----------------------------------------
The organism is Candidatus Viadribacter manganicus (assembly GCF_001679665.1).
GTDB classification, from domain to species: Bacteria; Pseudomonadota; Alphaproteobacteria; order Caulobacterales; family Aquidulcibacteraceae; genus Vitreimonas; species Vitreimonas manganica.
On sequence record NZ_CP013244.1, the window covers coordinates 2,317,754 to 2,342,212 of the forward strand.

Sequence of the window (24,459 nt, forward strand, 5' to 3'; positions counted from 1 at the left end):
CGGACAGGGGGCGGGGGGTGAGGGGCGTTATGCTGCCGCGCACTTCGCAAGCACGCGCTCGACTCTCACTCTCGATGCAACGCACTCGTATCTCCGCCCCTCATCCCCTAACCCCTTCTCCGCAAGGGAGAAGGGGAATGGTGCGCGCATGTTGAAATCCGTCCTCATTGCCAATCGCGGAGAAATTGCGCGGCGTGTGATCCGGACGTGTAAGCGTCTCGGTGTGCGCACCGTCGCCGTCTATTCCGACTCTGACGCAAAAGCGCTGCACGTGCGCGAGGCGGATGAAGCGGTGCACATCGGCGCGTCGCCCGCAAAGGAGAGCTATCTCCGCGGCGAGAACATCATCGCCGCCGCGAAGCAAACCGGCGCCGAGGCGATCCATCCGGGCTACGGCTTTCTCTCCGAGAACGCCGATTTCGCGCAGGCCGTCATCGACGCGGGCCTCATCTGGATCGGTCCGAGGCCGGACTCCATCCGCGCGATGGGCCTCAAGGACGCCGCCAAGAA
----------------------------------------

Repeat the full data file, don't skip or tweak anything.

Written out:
The organism is Candidatus Viadribacter manganicus (assembly GCF_001679665.1).
GTDB classification, from domain to species: Bacteria; Pseudomonadota; Alphaproteobacteria; order Caulobacterales; family Aquidulcibacteraceae; genus Vitreimonas; species Vitreimonas manganica.
On sequence record NZ_CP013244.1, the window covers coordinates 2,317,754 to 2,342,212 of the forward strand.

Sequence of the window (24,459 nt, forward strand, 5' to 3'; positions counted from 1 at the left end):
CGGACAGGGGGCGGGGGGTGAGGGGCGTTATGCTGCCGCGCACTTCGCAAGCACGCGCTCGACTCTCACTCTCGATGCAACGCACTCGTATCTCCGCCCCTCATCCCCTAACCCCTTCTCCGCAAGGGAGAAGGGGAATGGTGCGCGCATGTTGAAATCCGTCCTCATTGCCAATCGCGGAGAAATTGCGCGGCGTGTGATCCGGACGTGTAAGCGTCTCGGTGTGCGCACCGTCGCCGTCTATTCCGACTCTGACGCAAAAGCGCTGCACGTGCGCGAGGCGGATGAAGCGGTGCACATCGGCGCGTCGCCCGCAAAGGAGAGCTATCTCCGCGGCGAGAACATCATCGCCGCCGCGAAGCAAACCGGCGCCGAGGCGATCCATCCGGGCTACGGCTTTCTCTCCGAGAACGCCGATTTCGCGCAGGCCGTCATCGACGCGGGCCTCATCTGGATCGGTCCGAGGCCGGACTCCATCCGCGCGATGGGCCTCAAGGACGCCGCCAAGAA